The strategy of Ethnic Engineering – the mass deportation of certain ethnic groups as part of a wider political or military plan – was common in the Ancient World, reaching its peak in the Roman Imperial period.
The first major example in southeastern Europe is recorded at the end of the 4th c. BC, when it was implemented by the Macedonian leader Kassander in an attempt to halt the southwards advance of the Celtic tribes in the Balkans. As part of this strategy, 20,000 of the Illyrian Autariatae tribe, who had fled into Macedonia in the face of the Celtic advance, were resettled in the Orbelos area (on the modern Greek/Bulgarian border) as military settlers in order to establish a buffer zone protecting Macedonia’s northern border from Celtic expansion (Diodorus Siculus Bibliotheca historica XX. 19.1). A similar strategy was the establishment of the city of Seuthopolis/Sevtopolis on the southern slopes of the Haemus (Balkan) mountains (in today’s south-central Bulgaria), also at the end of the 4th c. BC, where the Thracian Odryssae tribe were installed by the Macedonians in an apparent attempt to defend the strategic Shipka pass.
A variation of the same policy was implemented by the Macedonian King Philip V in 179 BC. In order to neutralize the Dardanii tribes, traditional Macedonian enemies, Philip struck a deal with the Celtic Scordisci and the Bastarnae, whereby the latter would be resettled in Dardania, thus eliminating the Dardanii threat, and ensuring Bastarnae help for Macedonia’s planned war with Rome (Livy 40:57, 41:19).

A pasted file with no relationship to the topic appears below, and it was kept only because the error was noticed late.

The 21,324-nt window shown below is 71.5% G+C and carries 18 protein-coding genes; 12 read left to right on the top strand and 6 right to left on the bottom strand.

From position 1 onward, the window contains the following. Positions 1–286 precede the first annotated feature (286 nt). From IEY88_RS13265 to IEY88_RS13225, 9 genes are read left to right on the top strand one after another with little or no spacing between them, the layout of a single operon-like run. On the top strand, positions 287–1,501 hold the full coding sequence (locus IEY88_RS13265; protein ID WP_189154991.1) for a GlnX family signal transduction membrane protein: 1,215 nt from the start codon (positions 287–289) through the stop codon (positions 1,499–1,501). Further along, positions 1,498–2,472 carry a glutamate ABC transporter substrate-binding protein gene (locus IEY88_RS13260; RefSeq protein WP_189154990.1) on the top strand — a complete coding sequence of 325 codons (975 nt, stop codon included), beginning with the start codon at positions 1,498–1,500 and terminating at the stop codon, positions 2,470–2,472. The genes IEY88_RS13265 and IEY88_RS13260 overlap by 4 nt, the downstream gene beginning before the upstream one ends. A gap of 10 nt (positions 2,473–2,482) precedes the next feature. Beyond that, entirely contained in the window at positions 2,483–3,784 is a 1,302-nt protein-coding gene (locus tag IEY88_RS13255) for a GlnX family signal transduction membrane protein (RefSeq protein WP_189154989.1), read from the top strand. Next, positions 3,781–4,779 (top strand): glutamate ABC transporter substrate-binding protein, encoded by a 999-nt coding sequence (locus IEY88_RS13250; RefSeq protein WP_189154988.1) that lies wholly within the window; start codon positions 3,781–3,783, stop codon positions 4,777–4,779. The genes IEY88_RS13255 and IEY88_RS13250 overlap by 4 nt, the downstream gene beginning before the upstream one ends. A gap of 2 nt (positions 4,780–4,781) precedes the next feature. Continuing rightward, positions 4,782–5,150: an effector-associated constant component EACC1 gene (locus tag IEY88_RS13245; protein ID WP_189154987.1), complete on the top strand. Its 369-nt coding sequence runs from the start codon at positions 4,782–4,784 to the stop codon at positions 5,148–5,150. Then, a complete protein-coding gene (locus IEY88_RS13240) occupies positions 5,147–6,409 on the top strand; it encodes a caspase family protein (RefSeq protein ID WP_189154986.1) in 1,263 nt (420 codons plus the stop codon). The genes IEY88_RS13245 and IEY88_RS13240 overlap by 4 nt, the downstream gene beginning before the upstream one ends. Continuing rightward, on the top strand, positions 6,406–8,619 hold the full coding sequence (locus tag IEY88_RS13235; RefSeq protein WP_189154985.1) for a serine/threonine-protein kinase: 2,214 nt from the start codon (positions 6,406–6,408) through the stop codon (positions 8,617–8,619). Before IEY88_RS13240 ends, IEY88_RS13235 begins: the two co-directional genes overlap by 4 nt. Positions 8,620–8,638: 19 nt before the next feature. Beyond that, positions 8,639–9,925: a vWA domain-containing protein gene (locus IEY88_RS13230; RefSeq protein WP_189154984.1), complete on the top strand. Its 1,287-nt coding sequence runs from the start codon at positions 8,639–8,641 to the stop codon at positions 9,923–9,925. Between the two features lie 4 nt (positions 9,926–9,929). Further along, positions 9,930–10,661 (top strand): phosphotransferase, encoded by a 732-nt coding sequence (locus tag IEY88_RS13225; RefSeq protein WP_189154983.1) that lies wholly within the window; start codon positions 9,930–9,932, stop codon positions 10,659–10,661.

Philip V Didrachm
The policy of Ethnic Engineering on the Balkans during this period produced mixed results, and rather than solving the problem, it often simply postponed or relocated it. The ethnic buffer zone created to protect Macedonia’s northern border by Kassander later proved counterproductive when the Illyrians actually joined the Celtic tribes in their attack on Macedonia (see https://balkancelts.wordpress.com/2012/06/01/the-thunderbolt/).